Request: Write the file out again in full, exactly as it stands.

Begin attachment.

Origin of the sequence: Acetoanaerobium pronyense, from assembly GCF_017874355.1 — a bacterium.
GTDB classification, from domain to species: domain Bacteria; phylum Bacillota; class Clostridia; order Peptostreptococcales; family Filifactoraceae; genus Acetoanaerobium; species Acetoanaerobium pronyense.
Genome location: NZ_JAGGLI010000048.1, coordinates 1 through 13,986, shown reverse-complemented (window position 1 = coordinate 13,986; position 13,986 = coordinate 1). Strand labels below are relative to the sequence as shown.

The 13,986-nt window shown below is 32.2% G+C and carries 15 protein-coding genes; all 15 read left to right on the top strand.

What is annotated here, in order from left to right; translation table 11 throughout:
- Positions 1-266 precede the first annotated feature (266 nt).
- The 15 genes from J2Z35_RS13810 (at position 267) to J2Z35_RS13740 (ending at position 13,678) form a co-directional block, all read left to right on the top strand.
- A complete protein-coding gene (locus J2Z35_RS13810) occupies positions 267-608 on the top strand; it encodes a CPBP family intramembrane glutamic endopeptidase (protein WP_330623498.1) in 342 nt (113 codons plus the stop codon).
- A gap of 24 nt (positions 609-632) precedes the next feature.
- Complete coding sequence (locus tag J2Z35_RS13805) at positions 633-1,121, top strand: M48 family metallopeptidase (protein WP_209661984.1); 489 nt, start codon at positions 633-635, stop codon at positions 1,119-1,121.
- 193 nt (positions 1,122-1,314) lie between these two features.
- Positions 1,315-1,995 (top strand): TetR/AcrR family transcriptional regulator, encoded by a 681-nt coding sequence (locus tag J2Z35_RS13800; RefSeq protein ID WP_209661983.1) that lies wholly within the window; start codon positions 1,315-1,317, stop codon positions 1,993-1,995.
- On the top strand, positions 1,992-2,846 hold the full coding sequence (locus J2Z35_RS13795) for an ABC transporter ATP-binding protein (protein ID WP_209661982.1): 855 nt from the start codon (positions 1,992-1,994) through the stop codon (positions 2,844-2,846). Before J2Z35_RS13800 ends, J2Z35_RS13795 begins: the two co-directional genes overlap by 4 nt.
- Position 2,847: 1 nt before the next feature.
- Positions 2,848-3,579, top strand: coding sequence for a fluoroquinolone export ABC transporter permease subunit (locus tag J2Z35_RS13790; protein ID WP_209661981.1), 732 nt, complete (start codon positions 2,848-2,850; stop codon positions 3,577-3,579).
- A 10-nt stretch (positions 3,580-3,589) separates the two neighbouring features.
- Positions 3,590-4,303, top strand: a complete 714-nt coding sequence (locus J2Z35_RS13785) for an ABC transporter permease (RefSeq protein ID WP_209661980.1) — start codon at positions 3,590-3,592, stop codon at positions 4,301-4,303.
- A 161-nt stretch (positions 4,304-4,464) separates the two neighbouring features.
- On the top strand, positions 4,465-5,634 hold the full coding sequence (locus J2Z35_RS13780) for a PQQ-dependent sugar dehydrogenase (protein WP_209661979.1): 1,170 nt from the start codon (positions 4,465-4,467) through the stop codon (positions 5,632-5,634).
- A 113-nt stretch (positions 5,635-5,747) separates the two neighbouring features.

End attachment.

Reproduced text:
Origin of the sequence: Acetoanaerobium pronyense, from assembly GCF_017874355.1 — a bacterium.
GTDB classification, from domain to species: domain Bacteria; phylum Bacillota; class Clostridia; order Peptostreptococcales; family Filifactoraceae; genus Acetoanaerobium; species Acetoanaerobium pronyense.
Genome location: NZ_JAGGLI010000048.1, coordinates 1 through 13,986, shown reverse-complemented (window position 1 = coordinate 13,986; position 13,986 = coordinate 1). Strand labels below are relative to the sequence as shown.

The 13,986-nt window shown below is 32.2% G+C and carries 15 protein-coding genes; all 15 read left to right on the top strand.

What is annotated here, in order from left to right; translation table 11 throughout:
- Positions 1-266 precede the first annotated feature (266 nt).
- The 15 genes from J2Z35_RS13810 (at position 267) to J2Z35_RS13740 (ending at position 13,678) form a co-directional block, all read left to right on the top strand.
- A complete protein-coding gene (locus J2Z35_RS13810) occupies positions 267-608 on the top strand; it encodes a CPBP family intramembrane glutamic endopeptidase (protein WP_330623498.1) in 342 nt (113 codons plus the stop codon).
- A gap of 24 nt (positions 609-632) precedes the next feature.
- Complete coding sequence (locus tag J2Z35_RS13805) at positions 633-1,121, top strand: M48 family metallopeptidase (protein WP_209661984.1); 489 nt, start codon at positions 633-635, stop codon at positions 1,119-1,121.
- 193 nt (positions 1,122-1,314) lie between these two features.
- Positions 1,315-1,995 (top strand): TetR/AcrR family transcriptional regulator, encoded by a 681-nt coding sequence (locus tag J2Z35_RS13800; RefSeq protein ID WP_209661983.1) that lies wholly within the window; start codon positions 1,315-1,317, stop codon positions 1,993-1,995.
- On the top strand, positions 1,992-2,846 hold the full coding sequence (locus J2Z35_RS13795) for an ABC transporter ATP-binding protein (protein ID WP_209661982.1): 855 nt from the start codon (positions 1,992-1,994) through the stop codon (positions 2,844-2,846). Before J2Z35_RS13800 ends, J2Z35_RS13795 begins: the two co-directional genes overlap by 4 nt.
- Position 2,847: 1 nt before the next feature.
- Positions 2,848-3,579, top strand: coding sequence for a fluoroquinolone export ABC transporter permease subunit (locus tag J2Z35_RS13790; protein ID WP_209661981.1), 732 nt, complete (start codon positions 2,848-2,850; stop codon positions 3,577-3,579).
- A 10-nt stretch (positions 3,580-3,589) separates the two neighbouring features.
- Positions 3,590-4,303, top strand: a complete 714-nt coding sequence (locus J2Z35_RS13785) for an ABC transporter permease (RefSeq protein ID WP_209661980.1) — start codon at positions 3,590-3,592, stop codon at positions 4,301-4,303.
- A 161-nt stretch (positions 4,304-4,464) separates the two neighbouring features.
- On the top strand, positions 4,465-5,634 hold the full coding sequence (locus J2Z35_RS13780) for a PQQ-dependent sugar dehydrogenase (protein WP_209661979.1): 1,170 nt from the start codon (positions 4,465-4,467) through the stop codon (positions 5,632-5,634).
- A 113-nt stretch (positions 5,635-5,747) separates the two neighbouring features.